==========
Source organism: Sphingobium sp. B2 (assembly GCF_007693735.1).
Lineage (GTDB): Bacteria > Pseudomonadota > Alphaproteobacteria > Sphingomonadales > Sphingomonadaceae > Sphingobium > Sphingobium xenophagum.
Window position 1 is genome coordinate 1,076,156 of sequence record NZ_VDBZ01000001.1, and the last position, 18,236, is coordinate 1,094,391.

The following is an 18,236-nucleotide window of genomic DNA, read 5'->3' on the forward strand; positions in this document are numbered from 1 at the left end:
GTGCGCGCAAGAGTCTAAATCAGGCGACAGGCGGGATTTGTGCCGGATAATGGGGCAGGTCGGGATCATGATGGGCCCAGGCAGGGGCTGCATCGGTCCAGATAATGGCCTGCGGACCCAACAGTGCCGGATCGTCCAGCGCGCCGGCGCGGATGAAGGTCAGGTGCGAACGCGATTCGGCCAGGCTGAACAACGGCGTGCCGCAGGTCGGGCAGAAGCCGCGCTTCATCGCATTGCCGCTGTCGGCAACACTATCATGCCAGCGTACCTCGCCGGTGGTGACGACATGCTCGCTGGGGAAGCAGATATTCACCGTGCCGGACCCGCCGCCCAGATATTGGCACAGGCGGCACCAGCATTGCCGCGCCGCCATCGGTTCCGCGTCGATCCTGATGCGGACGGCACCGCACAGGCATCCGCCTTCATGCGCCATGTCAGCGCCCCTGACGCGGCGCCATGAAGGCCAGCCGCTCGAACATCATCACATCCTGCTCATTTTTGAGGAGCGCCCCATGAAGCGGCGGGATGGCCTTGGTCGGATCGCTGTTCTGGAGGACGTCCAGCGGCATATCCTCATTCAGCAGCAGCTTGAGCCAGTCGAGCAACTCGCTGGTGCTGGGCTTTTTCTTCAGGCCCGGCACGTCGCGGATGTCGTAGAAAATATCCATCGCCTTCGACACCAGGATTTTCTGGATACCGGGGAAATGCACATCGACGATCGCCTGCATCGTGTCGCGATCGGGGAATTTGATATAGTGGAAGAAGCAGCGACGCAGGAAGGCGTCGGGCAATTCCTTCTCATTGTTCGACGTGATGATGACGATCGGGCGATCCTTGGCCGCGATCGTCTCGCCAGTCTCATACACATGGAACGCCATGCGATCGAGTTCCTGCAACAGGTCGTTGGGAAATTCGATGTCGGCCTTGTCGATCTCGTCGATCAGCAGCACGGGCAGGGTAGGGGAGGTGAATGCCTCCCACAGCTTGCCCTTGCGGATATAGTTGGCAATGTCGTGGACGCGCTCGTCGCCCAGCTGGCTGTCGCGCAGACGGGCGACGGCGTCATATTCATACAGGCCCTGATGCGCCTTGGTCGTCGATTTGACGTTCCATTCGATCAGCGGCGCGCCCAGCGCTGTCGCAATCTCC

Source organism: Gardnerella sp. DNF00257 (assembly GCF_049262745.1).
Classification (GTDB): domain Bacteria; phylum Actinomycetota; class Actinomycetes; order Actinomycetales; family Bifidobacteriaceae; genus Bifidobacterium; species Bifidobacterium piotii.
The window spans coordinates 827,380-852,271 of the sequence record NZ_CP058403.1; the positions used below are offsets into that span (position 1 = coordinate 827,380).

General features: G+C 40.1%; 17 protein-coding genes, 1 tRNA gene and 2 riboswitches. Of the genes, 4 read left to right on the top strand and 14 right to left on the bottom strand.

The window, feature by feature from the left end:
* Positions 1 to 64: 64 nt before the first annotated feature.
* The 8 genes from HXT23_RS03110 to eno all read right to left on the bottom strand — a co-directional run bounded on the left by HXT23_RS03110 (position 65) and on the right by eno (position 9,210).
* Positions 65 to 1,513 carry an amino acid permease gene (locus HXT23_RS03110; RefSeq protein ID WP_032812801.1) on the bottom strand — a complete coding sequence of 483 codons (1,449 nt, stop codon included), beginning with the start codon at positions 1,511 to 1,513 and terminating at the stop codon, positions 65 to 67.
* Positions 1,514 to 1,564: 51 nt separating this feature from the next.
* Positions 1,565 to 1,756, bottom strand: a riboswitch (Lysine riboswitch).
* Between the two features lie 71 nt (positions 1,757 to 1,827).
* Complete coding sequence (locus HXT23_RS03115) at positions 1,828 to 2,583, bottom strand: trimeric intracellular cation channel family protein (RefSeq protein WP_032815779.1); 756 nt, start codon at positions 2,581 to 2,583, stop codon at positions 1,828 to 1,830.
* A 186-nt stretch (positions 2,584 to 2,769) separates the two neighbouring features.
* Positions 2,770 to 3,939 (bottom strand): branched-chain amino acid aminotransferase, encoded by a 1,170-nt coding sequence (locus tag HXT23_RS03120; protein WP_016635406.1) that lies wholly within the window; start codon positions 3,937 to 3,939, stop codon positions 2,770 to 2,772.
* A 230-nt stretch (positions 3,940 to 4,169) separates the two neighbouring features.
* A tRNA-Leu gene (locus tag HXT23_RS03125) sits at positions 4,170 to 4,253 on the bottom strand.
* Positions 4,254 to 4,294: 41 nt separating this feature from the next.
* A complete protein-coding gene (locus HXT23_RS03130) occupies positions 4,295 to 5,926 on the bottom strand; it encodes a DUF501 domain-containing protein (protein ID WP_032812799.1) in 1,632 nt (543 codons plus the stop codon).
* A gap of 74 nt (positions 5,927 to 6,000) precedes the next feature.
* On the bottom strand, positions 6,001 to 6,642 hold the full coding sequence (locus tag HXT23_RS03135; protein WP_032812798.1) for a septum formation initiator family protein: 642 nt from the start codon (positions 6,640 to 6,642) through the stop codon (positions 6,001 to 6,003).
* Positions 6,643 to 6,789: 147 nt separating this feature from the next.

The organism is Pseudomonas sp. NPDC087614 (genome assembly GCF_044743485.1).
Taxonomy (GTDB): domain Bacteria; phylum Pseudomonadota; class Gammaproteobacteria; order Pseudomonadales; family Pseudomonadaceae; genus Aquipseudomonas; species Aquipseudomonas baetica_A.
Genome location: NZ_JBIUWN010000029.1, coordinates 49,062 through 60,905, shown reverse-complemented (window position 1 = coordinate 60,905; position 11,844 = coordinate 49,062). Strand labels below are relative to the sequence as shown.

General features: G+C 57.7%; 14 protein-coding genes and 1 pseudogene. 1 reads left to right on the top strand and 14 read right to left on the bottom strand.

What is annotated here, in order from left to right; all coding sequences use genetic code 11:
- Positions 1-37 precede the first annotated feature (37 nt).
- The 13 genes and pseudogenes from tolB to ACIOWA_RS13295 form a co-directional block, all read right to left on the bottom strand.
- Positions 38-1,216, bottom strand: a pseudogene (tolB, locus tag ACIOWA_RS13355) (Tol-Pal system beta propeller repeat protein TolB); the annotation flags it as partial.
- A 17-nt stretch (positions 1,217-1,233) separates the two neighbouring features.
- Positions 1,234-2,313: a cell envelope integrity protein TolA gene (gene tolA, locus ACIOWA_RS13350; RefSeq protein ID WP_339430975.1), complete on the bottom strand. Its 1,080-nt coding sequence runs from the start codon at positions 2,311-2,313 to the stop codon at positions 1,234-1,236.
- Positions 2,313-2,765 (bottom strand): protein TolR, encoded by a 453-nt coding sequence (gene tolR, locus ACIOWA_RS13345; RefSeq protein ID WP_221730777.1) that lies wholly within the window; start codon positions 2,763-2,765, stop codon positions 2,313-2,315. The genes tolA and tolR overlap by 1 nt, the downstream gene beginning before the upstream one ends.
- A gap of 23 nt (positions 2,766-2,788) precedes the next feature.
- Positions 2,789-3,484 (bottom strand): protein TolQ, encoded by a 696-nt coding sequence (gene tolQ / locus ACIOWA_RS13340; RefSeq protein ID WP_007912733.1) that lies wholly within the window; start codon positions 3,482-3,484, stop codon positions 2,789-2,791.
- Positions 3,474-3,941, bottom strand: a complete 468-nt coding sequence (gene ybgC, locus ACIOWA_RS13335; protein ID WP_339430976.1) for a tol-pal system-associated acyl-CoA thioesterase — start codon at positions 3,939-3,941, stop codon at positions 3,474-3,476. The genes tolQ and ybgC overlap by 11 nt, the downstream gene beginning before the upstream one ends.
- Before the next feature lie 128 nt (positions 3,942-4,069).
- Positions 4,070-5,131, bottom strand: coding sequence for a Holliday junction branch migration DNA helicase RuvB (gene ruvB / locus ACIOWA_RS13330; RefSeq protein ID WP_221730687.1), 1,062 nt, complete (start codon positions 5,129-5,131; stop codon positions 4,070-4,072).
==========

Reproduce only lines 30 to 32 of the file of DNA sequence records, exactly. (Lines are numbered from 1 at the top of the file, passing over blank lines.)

General features: G+C 57.7%; 14 protein-coding genes and 1 pseudogene. 1 reads left to right on the top strand and 14 read right to left on the bottom strand.

What is annotated here, in order from left to right; all coding sequences use genetic code 11:
- Positions 1-37 precede the first annotated feature (37 nt).